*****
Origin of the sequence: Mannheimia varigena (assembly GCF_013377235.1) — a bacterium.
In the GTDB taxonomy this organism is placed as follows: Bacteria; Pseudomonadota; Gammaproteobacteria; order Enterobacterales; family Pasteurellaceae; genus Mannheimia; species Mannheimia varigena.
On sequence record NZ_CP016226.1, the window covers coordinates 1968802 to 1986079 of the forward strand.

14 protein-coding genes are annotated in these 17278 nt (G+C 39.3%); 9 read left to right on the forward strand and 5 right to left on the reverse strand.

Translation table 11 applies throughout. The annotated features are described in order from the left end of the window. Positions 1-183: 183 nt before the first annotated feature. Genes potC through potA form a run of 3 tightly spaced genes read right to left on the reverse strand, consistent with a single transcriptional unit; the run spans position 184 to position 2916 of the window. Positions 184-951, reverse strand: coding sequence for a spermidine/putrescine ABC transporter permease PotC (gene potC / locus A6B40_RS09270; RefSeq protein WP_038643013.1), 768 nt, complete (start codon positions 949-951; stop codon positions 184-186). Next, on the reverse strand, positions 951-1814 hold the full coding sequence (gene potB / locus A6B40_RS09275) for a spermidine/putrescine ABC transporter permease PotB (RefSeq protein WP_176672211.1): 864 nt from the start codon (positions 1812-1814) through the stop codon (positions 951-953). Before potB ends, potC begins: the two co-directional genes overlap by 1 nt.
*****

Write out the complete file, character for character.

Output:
Origin of the sequence: Mannheimia varigena (assembly GCF_013377235.1) — a bacterium.
In the GTDB taxonomy this organism is placed as follows: Bacteria; Pseudomonadota; Gammaproteobacteria; order Enterobacterales; family Pasteurellaceae; genus Mannheimia; species Mannheimia varigena.
On sequence record NZ_CP016226.1, the window covers coordinates 1968802 to 1986079 of the forward strand.

14 protein-coding genes are annotated in these 17278 nt (G+C 39.3%); 9 read left to right on the forward strand and 5 right to left on the reverse strand.

Translation table 11 applies throughout. The annotated features are described in order from the left end of the window. Positions 1-183: 183 nt before the first annotated feature. Genes potC through potA form a run of 3 tightly spaced genes read right to left on the reverse strand, consistent with a single transcriptional unit; the run spans position 184 to position 2916 of the window. Positions 184-951, reverse strand: coding sequence for a spermidine/putrescine ABC transporter permease PotC (gene potC / locus A6B40_RS09270; RefSeq protein WP_038643013.1), 768 nt, complete (start codon positions 949-951; stop codon positions 184-186). Next, on the reverse strand, positions 951-1814 hold the full coding sequence (gene potB / locus A6B40_RS09275) for a spermidine/putrescine ABC transporter permease PotB (RefSeq protein WP_176672211.1): 864 nt from the start codon (positions 1812-1814) through the stop codon (positions 951-953). Before potB ends, potC begins: the two co-directional genes overlap by 1 nt.